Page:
If there’s a city that epitomizes the challenge of attracting millennial workers to government, it’s Seattle. When the city goes to hire new employees, it must compete with a multitude of tech companies and startups.
“We can’t pay as much as Amazon, which is 10 blocks from our office,” points out Michael Mattmiller, the city’s chief technology officer.
It’s a problem Seattle tackles head on. “This is why it’s so important that we are mission-driven,” he says. The competitive job market has led the Emerald City to focus its recruiting on what makes working in government unique: the public service and the chance to impact lives. Plus, even new employees will likely get a chance to take part in a bigger technology project than they would in a company, Mattmiller says.
”We can give our employees and recruits the ability to have a broader scope of influence than in the private sector,” he says. “When we bring someone in to do an Office 365 deployment, they’re doing it for an 11,000-seat organization. That's a huge logistical challenge and responsibility we can empower them with.”
Seattle’s challenge, while obvious, isn’t singular. All state and local governments face a two-pronged challenge when it comes to building a modern mobile workforce that can operate effectively: recruiting people and refreshing technology.
On one hand, a surge of retirements has begun — the so-called silver tsunami. AARP reports that nearly 10,000 baby boomers reach retirement age every day. Public-sector IT departments in particular are known to have seasoned employees, and many staffers take their institutional knowledge of legacy systems with them when they exit.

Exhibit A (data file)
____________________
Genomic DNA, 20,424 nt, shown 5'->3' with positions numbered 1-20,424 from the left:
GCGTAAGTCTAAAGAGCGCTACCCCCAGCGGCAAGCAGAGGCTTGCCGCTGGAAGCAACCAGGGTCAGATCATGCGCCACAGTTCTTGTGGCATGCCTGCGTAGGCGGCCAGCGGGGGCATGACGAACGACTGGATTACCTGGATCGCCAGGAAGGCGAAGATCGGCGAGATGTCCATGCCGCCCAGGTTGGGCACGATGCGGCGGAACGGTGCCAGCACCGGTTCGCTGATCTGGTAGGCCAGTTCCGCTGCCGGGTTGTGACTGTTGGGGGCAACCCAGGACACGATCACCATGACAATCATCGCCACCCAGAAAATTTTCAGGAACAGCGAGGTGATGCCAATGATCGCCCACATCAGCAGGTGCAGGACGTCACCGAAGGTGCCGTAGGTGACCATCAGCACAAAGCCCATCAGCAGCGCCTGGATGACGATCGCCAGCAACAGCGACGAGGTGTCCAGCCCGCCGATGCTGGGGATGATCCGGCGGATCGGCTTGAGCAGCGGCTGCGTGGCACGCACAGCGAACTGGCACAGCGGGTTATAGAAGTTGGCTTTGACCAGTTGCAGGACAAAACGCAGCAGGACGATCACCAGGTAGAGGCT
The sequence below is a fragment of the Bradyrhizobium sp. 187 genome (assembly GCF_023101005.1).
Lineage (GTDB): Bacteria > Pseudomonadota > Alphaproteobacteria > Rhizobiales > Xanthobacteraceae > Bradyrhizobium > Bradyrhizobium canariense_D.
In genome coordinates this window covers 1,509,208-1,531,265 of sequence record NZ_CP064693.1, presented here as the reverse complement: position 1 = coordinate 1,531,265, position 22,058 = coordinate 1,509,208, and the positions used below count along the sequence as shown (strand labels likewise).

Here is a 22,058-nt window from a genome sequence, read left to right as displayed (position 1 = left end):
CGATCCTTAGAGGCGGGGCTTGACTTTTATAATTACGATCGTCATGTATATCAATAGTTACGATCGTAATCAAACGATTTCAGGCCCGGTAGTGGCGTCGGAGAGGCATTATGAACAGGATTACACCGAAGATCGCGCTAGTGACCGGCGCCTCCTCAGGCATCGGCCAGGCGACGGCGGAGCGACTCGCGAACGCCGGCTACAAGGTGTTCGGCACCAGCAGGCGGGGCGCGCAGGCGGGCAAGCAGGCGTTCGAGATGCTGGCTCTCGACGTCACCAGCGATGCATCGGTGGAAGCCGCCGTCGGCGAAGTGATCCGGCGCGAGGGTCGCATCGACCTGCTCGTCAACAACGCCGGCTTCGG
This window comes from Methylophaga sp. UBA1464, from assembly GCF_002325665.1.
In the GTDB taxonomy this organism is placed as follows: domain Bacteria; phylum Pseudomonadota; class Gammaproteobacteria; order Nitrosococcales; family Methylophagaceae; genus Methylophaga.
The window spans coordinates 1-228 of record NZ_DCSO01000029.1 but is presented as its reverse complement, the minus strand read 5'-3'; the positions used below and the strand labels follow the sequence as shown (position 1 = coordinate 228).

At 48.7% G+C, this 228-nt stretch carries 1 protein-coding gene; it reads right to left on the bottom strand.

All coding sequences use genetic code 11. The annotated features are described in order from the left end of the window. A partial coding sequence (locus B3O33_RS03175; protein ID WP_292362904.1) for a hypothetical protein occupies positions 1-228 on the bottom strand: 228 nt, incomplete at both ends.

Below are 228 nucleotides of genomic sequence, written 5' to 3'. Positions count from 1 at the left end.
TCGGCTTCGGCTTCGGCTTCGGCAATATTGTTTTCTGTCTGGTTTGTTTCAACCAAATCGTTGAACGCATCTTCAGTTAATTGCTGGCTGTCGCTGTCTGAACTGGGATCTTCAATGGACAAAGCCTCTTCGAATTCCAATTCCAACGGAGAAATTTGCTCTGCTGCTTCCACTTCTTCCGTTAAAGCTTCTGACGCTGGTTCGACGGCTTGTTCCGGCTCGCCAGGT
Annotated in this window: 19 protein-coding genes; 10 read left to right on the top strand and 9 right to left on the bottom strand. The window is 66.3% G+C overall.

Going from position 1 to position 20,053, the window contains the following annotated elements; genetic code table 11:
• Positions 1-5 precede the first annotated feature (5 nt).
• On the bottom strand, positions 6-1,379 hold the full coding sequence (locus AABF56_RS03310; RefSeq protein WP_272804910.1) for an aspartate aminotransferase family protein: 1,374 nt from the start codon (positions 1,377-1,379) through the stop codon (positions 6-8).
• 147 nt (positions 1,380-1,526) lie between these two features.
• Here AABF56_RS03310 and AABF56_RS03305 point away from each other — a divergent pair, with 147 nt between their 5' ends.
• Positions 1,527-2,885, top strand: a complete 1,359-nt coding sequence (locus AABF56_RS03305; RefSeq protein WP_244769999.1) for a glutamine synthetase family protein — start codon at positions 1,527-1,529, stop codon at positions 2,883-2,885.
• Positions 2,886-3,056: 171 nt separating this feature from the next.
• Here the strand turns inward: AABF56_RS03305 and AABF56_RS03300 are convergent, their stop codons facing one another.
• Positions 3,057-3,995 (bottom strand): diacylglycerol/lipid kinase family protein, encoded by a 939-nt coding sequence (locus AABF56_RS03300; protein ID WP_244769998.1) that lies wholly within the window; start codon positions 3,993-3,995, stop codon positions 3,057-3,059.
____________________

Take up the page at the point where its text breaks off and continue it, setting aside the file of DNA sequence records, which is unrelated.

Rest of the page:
The out-flooding of retiring workers is likely to have a significant impact on government, which — as Seattle so nicely illustrates — must compete with more nimble, higher-paying private-sector companies to recruit and retain talent. Indeed, retention presents a perennial challenge. A 2015 study from the Public Technology Institute noted that 28 percent of city and county IT leaders are highly concerned about the potential of losing significant amounts of staff to private-sector employers over the next year, while another 8 percent of respondents rank their level of concern as “very high.”
On top of the talent needs, many states, counties and cities also need to make technology upgrades. Many still use antiquated software or even paper-based reporting systems for documenting inspections, preparing reports and completing other fieldwork. When such tasks need to be performed by offsite workers, it can feel like a trip back to the '90s.
Providing expected technology tools has become important, Mattmiller says. Professionals of all ages demand decent technology now, he says. To that end, Seattle is in the midst of retooling its mobile devices citywide. Device assignments tend to vary depending on a specific program’s needs: Some give workers tablets with proprietary back-end support, while others provide their staffs’ consumer-friendly devices.
It’s the latter that’s getting more attention, especially now that just about everyone is accustomed to using a smartphone or tablet. Mattmiller notes that a firefighter recently remarked to him that it’s faster to look up an address on his own smartphone than on the city-issued GPS unit.
Such situations demonstrate why popular consumer devices are finding their way into government work, with Apple iPad and iPhone devices, Android tablets and Microsoft Surface tablets playing larger roles. Whether tablets and smartphones arrive in offices through bring-your-own-device (BYOD) initiatives or government-procurements, their expanded use heightens the need for optimized software, appropriate security and precise use policies.